04 May

Together for the Gospel

Taken from the intimation sheet: 4 May 2014

I was struck by the following quote in my reading this week from American Pastor Kent Hughes. Introducing the book of Philippians, he reflects on the difference between friendship and fellowship by introducing us to a story from the life of Broughton Knox:

‘When theologian Broughton Knox was serving as a young chaplain in the British navy on a ship preparing for D-day and the invasion of Normandy, he noted that the minds of all hands on board, regardless of rank, were focused on the invasion’s success. No one thought of his own interests, but only on how he could help his shipmates in their commonly shared task. He says, “I remember noting in my mind how I had never been happier.”

After the invasion and return to England, everyone noticed a difference in the atmosphere on ship. It was still friendly because it was a well-run ship. But several of the sailors, sensing the difference, asked the young chaplain why things had changed. Knox reflects,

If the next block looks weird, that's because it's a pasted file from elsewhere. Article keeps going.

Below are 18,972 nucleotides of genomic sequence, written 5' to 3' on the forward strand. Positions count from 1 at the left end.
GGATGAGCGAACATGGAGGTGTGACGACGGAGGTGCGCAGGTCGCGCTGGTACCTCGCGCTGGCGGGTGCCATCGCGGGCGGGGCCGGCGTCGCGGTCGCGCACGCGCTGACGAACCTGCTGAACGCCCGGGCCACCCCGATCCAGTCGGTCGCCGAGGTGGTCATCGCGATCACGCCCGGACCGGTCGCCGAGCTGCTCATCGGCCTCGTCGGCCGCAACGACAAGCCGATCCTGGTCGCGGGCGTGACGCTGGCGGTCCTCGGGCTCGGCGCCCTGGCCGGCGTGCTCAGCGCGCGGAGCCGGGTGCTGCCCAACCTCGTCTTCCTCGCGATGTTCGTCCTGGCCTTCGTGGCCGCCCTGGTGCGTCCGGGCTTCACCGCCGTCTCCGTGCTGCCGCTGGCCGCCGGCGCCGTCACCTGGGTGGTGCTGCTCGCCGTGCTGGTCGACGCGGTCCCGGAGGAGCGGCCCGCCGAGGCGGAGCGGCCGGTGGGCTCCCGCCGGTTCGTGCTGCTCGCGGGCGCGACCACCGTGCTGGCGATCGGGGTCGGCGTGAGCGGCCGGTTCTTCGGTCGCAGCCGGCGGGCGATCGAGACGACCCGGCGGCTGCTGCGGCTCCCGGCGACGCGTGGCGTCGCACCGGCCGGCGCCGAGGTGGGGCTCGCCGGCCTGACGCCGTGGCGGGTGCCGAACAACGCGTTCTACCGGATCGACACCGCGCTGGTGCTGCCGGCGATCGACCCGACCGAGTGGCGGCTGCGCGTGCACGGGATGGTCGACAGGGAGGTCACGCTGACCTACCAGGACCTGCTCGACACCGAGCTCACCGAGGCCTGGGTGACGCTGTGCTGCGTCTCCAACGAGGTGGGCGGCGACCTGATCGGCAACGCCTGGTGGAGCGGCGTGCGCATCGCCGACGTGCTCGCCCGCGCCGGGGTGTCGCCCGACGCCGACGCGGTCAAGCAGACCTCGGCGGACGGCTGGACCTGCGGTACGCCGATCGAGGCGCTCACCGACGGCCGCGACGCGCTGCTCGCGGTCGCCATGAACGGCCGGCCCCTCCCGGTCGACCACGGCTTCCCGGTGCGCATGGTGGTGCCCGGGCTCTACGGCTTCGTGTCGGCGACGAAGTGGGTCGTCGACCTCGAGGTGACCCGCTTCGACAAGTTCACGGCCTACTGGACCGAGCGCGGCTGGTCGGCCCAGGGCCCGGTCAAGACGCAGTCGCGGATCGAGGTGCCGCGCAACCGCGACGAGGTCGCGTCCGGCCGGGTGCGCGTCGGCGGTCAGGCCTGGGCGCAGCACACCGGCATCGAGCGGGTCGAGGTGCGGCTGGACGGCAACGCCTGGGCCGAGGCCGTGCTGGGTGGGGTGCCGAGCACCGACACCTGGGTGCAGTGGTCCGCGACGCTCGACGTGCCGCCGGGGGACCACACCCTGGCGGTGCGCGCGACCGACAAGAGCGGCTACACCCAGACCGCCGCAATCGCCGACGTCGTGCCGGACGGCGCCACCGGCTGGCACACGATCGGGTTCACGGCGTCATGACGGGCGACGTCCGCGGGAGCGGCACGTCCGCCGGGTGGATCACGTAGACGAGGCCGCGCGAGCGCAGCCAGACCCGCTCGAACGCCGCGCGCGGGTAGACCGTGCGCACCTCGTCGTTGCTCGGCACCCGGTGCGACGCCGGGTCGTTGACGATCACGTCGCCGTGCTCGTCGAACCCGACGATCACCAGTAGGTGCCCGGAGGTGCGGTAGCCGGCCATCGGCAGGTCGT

“The answer was quite simple. During those months that preceded and followed D-day, our thoughts had a minimum of self-centeredness in them. We gave ourselves to our shared activity and objective. Once the undertaking was over we reverted to our own purposes, as we do normally.”

Broughton Knox was of course reflecting on his ship’s experience of the fellowship that people experience in pursuing a common goal. Human friendship is a wonderful thing but fellowship goes beyond friendship.

Fellowship occurs among friends committed to a common cause or goal and flourishes through their common pursuit of it.’

To experience true Christian fellowship we must be committed to the cause of Christ. We must give ourselves to the Gospel of Christ. When we share that great vision we’re free; free to serve selflessly, free to know joy in the face of danger and difficulty, free to find true fellowship.

As we labour to see our great mission completed, we experience a depth of ‘togetherness’ that mere friendship cannot know.

That’s the kind of unity we want to experience as we serve together in Airdrie – not just an absence of conflict, not just friendship, but deep and true Christian fellowship as we live and serve together – may the Lord continue to grant it to us in his grace and for his glory.

Yours in his service

Ross